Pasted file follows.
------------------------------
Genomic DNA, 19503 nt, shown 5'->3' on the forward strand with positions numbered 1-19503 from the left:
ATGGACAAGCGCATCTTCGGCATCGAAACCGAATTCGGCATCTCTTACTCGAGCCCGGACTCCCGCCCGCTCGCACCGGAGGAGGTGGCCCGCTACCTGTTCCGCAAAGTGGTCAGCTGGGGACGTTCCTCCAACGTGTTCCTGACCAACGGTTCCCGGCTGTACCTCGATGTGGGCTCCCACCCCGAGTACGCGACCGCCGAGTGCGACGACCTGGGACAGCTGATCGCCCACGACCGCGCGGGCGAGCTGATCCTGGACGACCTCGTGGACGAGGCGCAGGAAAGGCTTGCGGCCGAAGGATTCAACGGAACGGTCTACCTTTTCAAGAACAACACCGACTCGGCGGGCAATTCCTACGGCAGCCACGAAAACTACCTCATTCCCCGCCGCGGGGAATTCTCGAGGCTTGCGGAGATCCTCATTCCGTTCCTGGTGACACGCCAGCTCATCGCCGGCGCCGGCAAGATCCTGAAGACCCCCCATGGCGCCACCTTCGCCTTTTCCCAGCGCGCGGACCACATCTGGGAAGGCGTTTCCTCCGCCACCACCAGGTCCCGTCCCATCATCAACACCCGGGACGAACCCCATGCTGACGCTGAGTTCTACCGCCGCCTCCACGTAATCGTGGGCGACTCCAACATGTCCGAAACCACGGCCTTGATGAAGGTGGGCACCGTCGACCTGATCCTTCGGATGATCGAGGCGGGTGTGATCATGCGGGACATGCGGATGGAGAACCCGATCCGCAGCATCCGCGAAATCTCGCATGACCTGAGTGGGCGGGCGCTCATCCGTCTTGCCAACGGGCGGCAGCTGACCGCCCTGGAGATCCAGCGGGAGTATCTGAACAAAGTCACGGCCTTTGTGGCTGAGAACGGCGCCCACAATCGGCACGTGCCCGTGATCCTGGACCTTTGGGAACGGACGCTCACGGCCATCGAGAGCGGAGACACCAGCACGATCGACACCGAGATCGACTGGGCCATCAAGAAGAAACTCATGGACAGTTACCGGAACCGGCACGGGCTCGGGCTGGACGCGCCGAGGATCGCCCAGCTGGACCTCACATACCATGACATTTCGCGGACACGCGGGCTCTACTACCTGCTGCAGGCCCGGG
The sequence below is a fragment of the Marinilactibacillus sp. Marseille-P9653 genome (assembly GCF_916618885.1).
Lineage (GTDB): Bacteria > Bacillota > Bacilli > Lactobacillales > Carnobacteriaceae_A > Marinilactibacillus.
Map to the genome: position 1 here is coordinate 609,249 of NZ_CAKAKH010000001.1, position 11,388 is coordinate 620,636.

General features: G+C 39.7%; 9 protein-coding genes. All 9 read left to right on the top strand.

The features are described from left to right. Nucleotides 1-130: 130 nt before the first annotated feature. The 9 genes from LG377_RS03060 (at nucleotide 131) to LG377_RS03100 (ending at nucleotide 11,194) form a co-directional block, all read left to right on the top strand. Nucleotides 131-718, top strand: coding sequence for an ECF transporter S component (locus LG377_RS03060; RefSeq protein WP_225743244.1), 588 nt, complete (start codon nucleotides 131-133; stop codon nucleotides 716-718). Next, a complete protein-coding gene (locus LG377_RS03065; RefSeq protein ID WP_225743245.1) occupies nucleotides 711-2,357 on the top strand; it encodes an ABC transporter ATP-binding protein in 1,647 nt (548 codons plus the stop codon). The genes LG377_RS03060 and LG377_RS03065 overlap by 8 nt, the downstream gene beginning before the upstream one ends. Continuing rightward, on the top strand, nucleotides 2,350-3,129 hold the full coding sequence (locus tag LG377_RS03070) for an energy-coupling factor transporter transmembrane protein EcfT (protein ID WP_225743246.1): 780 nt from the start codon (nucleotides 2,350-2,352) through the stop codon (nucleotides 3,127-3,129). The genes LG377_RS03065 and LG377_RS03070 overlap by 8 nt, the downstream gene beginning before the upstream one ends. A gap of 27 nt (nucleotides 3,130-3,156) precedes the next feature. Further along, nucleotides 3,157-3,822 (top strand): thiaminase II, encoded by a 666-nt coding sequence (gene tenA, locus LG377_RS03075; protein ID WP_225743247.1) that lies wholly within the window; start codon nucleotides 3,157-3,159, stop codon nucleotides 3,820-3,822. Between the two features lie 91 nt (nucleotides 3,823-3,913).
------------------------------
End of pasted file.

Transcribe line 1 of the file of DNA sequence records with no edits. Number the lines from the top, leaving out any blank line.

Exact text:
Genomic DNA, 19503 nt, shown 5'->3' on the forward strand with positions numbered 1-19503 from the left: